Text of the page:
“It’s a ter­ri­ble feel­ing when it’s there, but it does pass, Aen­gus.”

And from his face I’d read whether I should con­tinue on and ven­ture a pos­si­ble so­lu­tion for deal­ing with his ter­ror, or whether val­i­dat­ing his ex­pe­ri­ence was enough, which made us brothers in arms, caught up in a gal­lant fight to the death against that unscrupulous foe, can­cer.

More of­ten, the ac­knowl­edge­ment that what he was feel­ing was ap­pro­pri­ate, seemed to be suf­fi­cient to help him cope with what was so alien to the pre­vi­ous life he’d led as a healthy man, up to just six months ago.

His ex­pe­ri­ence since then was so pro­foundly shock­ing, and driven on with such celer­ity, that he didn’t have time to catch up with the as­sault from the disease, nor have the per­sonal space to re­coil from the sav­age wilder­ness of the medics where im­me­di­ately it had taken him.

It was the Oc­to­ber Bank Hol­i­day Mon­day, and the ward was rel­a­tively quiet. Aen­gus had been ad­mit­ted for side ef­fects from the ‘won­der drug’ he was on. A scan had been done, of which he hadn’t yet had re­sults.

Oc­to­ber had been a happy month, the only re­ally happy month since Aen­gus was di­ag­nosed in April.

He’d man­aged to go to work, to have meals out, and to play his tin whis­tle. He told Anne, “I want to die at my post!”

Aen­gus and Anne were happy on that af­ter­noon sit­ting in the fam­ily room, wait­ing for a doc­tor to give some steer about the symp­toms he was suf­fer­ing.

An on­col­o­gist, not on Aen­gus’s im­me­di­ate team, ar­rived with the on­col­ogy nurse in charge that day. And with­out ado, pro­nounced, “I’ve seen your scans, and the disease is pro­gress­ing!” Their world fell apart as the doc­tor moved on, leav­ing be­hind that primed bomb.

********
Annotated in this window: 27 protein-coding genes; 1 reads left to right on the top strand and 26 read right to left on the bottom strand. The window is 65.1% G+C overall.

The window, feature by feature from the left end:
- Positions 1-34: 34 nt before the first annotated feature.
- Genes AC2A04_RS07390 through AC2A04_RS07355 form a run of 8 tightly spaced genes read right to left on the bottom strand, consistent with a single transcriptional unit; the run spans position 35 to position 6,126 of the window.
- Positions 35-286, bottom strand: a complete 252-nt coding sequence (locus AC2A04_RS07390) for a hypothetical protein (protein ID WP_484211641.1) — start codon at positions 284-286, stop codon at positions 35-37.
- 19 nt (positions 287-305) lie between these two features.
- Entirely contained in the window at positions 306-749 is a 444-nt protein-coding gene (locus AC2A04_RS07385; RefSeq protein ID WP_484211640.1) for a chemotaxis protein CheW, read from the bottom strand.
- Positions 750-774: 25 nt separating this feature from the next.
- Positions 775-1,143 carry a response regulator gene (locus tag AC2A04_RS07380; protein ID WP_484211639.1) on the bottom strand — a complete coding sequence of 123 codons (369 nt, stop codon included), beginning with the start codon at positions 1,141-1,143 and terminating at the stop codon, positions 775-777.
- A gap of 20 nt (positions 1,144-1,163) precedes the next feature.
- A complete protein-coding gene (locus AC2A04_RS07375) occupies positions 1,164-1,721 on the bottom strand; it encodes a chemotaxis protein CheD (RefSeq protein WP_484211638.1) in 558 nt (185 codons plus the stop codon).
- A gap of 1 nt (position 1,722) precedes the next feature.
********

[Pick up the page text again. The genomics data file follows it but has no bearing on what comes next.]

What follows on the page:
From be­ing a free man, overnight Aen­gus was held cap­tive, with his life de­liv­ered into the hands of another, who treated him as the ob­ject of their spe­cial­ity, an ad­di­tional cru­elty of which he was made painfully aware.

The change was be­wil­der­ing. Can­cer had un­manned him. Aen­gus held him­self with

great dig­nity, but he was in deep shock. Anne re­sponded by ask­ing if she could stay the night with him, and the staff was won­der­ful about that. She slept be­side Aen­gus in the hos­pi­tal al­most ev­ery night from then on, un­til he came home for Christ­mas.

“It’s a catas­tro­phe!” As a jour­nal­ist at the top of his pro­fes­sion, Aen­gus chose his words ad­vis­edly. His short ut­ter­ance in my pres­ence was mak­ing known that the in­com­pre­hen­si­ble mis­for­tune of be­ing di­ag­nosed with lung can­cer, a disease which was pro­gress­ing, was a tragedy whose de­noue­ment ended in dis­as­ter.

“Crown is hop­ing to shrink the tu­mour with the chemo,” he ex­plained, but his tone sounded un­con­vinced. “I think I’d be bet­ter off out of it al­to­gether, if I don’t im­prove. This is no life. I sleep al­right with the drugs, but it’s not a rest­ful sleep. I can’t read any more. I just sit here, wait­ing.” He’d been star­ing straight ahead, his head on the pil­low. “It’s like an out-of-body ex­pe­ri­ence,” he said, in­cred­u­lously. “I’m look­ing on, and I don’t know what day is which. Did you find that?” “Yes, Aen­gus.” “Sure, what’s the point in that?” I was lis­ten­ing in­tently to what he had to say, and there was con­sent in my si­lence. On another oc­ca­sion, I named it emo­tion­ally for him: “You have great suf­fer­ing, Aen­gus,” which seemed to take him by sur­prise. He said noth­ing in re­sponse, per­haps un­will­ing as a man not to down­play it, but he pon­dered what I was say­ing. Some days later, I over­heard him ad­mit to Lucy, who was busy af­fix­ing tabs to his chest in or­der to take a car­dio­graph, “I’m very sick, you know.”

I ques­tioned whether I was one of the only peo­ple around Aen­gus who gave him the free­dom to think about giv­ing up the fight, since ev­ery­one’s ef­fort was aimed at get­ting him bet­ter. All the mem­bers of his team had man­aged, with­out ly­ing, to keep up his morale. I felt his sub­ver­sive thoughts to be more in tune with the re­bel­lious de­mands of his spirit, a truth he was silently con­ceal­ing out of re­spect for the res­o­lute ef­forts of the med­i­cal team, and of his loved ones.

I saw the ev­i­dent love and pro­tec­tion with which all three of his adult sons, Dion, Evan and Stephen, sur­rounded their fa­ther. At var­i­ous times, I wit­nessed each of them solidly by his side, pub­licly hold­ing his hand. How could their fa­ther will­ingly break those links, and aban­don them?